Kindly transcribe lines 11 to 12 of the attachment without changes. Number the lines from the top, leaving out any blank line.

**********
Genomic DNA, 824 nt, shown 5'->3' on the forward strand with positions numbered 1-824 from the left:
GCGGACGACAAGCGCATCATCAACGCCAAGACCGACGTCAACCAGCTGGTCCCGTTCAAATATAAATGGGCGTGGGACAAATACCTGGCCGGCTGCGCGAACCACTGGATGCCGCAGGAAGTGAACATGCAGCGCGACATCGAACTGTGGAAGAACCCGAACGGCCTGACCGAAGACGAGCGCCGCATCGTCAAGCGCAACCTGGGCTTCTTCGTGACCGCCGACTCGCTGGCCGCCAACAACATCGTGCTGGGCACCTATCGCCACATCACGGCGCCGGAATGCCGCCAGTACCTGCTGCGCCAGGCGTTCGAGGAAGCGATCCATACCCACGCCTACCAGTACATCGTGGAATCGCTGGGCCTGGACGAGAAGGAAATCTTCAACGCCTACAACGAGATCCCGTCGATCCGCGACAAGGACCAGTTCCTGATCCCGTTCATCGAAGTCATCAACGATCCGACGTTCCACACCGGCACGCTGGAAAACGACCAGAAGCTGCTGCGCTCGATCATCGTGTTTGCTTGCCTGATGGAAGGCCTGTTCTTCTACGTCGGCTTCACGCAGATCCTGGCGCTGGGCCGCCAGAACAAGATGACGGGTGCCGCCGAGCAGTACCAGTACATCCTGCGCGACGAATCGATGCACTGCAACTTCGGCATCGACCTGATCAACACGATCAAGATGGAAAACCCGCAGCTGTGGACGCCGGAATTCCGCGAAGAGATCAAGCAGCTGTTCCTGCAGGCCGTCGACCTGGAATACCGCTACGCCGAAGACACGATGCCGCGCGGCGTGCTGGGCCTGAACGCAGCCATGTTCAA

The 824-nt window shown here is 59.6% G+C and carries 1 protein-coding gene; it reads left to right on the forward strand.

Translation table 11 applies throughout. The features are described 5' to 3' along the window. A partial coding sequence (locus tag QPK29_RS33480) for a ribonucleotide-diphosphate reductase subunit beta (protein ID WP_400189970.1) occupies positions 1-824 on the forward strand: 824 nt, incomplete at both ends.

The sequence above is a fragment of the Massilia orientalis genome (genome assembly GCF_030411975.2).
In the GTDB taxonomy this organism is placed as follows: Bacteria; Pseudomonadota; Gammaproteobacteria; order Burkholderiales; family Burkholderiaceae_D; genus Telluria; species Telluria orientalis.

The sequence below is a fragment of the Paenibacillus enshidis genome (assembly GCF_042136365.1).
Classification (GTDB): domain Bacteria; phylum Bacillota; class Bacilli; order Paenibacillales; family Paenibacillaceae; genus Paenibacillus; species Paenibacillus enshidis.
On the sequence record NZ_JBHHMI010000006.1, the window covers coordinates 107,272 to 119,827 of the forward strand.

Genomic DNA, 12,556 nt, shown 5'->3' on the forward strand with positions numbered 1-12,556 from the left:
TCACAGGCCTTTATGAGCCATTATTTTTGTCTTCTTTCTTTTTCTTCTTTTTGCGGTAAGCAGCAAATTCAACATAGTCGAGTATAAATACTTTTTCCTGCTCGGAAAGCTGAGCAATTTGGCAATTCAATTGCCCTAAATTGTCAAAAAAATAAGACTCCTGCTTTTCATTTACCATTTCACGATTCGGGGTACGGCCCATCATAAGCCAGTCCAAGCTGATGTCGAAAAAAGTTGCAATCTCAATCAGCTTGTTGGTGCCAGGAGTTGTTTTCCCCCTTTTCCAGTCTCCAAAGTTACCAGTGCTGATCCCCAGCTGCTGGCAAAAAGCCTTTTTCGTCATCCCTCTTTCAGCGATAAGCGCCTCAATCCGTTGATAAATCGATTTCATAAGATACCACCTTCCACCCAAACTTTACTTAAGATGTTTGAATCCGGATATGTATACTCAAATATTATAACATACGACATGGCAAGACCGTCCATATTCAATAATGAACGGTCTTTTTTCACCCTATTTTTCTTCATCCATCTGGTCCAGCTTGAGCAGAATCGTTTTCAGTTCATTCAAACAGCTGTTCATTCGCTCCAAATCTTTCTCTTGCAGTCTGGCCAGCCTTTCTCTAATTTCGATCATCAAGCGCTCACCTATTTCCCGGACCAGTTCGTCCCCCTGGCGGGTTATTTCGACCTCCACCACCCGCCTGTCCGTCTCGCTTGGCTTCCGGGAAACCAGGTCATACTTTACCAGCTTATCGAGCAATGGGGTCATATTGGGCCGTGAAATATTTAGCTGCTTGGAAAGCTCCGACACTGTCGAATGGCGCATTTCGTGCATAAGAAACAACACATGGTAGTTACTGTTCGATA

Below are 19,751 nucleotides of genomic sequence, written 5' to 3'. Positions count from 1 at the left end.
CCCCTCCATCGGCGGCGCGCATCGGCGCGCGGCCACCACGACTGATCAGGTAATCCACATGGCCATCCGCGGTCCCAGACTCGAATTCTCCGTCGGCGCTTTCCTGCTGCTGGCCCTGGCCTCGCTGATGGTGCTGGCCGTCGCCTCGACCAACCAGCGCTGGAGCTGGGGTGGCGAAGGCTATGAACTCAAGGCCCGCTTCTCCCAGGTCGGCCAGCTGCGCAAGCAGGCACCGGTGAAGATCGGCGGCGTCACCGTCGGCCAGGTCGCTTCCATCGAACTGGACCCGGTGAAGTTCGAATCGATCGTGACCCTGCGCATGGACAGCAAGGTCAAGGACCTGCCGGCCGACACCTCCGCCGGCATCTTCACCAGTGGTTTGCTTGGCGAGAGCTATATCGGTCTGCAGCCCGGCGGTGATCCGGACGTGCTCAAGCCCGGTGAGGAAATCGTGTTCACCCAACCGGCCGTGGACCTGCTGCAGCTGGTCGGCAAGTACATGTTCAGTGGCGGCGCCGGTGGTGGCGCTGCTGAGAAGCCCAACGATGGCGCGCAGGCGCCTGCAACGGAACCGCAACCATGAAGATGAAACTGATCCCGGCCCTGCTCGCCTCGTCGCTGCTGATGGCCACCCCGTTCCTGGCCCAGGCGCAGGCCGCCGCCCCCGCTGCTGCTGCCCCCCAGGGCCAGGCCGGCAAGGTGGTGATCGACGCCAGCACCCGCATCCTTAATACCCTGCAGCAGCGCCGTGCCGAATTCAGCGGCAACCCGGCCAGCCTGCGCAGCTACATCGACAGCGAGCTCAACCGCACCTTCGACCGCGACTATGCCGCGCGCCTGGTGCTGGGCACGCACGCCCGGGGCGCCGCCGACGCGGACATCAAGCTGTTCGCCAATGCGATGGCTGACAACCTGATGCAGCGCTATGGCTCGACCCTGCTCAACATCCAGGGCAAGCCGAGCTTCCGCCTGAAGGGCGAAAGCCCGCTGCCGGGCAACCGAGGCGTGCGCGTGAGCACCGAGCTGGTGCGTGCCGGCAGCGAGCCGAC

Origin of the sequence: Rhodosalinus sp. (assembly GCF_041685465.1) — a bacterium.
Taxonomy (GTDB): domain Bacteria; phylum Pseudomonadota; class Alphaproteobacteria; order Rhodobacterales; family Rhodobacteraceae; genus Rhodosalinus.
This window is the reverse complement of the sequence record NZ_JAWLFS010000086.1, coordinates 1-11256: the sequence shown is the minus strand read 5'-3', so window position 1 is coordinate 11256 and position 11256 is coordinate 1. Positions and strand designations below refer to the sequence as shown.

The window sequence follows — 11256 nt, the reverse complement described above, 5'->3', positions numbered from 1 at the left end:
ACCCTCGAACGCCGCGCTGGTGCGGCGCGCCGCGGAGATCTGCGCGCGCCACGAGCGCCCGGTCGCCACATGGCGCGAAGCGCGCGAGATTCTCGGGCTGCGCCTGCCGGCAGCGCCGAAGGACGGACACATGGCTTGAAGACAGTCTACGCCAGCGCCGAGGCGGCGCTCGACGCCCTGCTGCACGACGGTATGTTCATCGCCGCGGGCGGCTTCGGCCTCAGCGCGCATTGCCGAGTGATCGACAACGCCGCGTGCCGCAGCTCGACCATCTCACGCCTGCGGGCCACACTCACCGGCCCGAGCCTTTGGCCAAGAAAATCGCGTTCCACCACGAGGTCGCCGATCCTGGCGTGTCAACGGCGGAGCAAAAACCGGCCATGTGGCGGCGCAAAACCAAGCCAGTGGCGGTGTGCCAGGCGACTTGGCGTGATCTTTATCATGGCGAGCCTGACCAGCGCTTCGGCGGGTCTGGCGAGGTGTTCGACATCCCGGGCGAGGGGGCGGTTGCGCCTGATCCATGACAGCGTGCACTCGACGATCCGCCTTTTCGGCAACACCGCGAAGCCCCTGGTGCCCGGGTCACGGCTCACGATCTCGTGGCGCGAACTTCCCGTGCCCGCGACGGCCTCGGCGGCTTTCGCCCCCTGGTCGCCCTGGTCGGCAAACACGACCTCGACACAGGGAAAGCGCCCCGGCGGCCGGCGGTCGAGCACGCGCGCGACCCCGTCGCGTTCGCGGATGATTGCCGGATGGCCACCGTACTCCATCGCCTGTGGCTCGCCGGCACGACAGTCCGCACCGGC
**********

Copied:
TCACAGGCCTTTATGAGCCATTATTTTTGTCTTCTTTCTTTTTCTTCTTTTTGCGGTAAGCAGCAAATTCAACATAGTCGAGTATAAATACTTTTTCCTGCTCGGAAAGCTGAGCAATTTGGCAATTCAATTGCCCTAAATTGTCAAAAAAATAAGACTCCTGCTTTTCATTTACCATTTCACGATTCGGGGTACGGCCCATCATAAGCCAGTCCAAGCTGATGTCGAAAAAAGTTGCAATCTCAATCAGCTTGTTGGTGCCAGGAGTTGTTTTCCCCCTTTTCCAGTCTCCAAAGTTACCAGTGCTGATCCCCAGCTGCTGGCAAAAAGCCTTTTTCGTCATCCCTCTTTCAGCGATAAGCGCCTCAATCCGTTGATAAATCGATTTCATAAGATACCACCTTCCACCCAAACTTTACTTAAGATGTTTGAATCCGGATATGTATACTCAAATATTATAACATACGACATGGCAAGACCGTCCATATTCAATAATGAACGGTCTTTTTTCACCCTATTTTTCTTCATCCATCTGGTCCAGCTTGAGCAGAATCGTTTTCAGTTCATTCAAACAGCTGTTCATTCGCTCCAAATCTTTCTCTTGCAGTCTGGCCAGCCTTTCTCTAATTTCGATCATCAAGCGCTCACCTATTTCCCGGACCAGTTCGTCCCCCTGGCGGGTTATTTCGACCTCCACCACCCGCCTGTCCGTCTCGCTTGGCTTCCGGGAAACCAGGTCATACTTTACCAGCTTATCGAGCAATGGGGTCATATTGGGCCGTGAAATATTTAGCTGCTTGGAAAGCTCCGACACTGTCGAATGGCGCATTTCGTGCATAAGAAACAACACATGGTAGTTACTGTTCGATA

Below are 19,751 nucleotides of genomic sequence, written 5' to 3'. Positions count from 1 at the left end.